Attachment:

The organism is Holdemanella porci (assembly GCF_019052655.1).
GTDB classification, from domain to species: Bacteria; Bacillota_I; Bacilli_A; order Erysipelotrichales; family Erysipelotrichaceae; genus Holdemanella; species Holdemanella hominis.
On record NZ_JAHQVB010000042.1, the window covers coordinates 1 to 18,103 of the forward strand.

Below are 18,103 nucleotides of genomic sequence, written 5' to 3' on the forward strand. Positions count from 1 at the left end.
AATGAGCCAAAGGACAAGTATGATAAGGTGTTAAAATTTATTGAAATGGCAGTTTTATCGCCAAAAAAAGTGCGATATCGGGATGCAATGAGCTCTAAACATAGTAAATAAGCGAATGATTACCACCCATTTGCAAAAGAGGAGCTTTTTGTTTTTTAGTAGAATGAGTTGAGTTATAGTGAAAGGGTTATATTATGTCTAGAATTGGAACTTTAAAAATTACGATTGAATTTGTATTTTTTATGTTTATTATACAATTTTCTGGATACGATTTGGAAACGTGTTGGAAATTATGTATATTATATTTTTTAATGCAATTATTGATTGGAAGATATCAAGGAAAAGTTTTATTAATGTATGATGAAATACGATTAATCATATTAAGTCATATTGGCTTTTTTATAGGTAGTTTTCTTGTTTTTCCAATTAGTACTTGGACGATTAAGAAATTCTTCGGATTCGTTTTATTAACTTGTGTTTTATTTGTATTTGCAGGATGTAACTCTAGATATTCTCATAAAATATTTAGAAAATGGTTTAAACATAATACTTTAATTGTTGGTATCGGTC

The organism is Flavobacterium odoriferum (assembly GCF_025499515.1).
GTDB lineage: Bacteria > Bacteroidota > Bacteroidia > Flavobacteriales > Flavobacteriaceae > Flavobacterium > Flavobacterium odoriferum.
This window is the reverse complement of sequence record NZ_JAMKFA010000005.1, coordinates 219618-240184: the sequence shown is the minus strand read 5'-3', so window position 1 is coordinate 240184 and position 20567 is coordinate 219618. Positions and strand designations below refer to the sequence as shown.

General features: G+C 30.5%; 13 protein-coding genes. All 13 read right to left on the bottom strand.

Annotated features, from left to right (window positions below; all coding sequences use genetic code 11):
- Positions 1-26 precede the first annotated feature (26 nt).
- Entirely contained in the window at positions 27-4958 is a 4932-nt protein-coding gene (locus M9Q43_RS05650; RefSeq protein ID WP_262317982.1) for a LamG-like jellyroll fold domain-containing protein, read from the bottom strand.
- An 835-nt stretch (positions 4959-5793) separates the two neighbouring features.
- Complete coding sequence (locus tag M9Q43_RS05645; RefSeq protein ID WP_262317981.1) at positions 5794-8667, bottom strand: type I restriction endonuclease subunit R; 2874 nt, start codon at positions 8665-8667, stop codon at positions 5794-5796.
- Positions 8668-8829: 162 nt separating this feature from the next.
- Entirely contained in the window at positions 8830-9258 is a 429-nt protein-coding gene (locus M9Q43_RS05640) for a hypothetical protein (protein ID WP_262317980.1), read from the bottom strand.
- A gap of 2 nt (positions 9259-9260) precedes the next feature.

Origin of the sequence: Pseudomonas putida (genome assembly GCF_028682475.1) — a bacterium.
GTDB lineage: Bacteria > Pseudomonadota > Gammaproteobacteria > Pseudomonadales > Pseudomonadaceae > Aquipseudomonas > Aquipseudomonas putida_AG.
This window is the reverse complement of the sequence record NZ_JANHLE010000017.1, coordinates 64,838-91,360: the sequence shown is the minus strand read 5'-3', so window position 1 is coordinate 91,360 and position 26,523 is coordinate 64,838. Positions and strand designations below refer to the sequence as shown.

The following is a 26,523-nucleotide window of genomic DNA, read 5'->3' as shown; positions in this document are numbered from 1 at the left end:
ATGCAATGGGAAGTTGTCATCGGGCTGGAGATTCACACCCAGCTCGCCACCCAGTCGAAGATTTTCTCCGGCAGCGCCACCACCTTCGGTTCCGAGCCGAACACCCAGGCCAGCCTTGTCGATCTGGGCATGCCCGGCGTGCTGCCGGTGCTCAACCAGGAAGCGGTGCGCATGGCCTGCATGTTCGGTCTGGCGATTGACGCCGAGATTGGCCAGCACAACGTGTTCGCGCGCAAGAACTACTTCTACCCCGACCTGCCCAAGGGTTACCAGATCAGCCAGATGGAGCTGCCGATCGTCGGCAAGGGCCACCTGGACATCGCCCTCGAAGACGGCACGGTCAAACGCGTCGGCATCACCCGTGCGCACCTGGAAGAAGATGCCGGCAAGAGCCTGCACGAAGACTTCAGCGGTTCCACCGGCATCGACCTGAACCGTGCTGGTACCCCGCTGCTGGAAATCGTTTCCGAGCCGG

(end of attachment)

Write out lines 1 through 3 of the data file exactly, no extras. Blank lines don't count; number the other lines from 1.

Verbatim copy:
The organism is Holdemanella porci (assembly GCF_019052655.1).
GTDB classification, from domain to species: Bacteria; Bacillota_I; Bacilli_A; order Erysipelotrichales; family Erysipelotrichaceae; genus Holdemanella; species Holdemanella hominis.
On record NZ_JAHQVB010000042.1, the window covers coordinates 1 to 18,103 of the forward strand.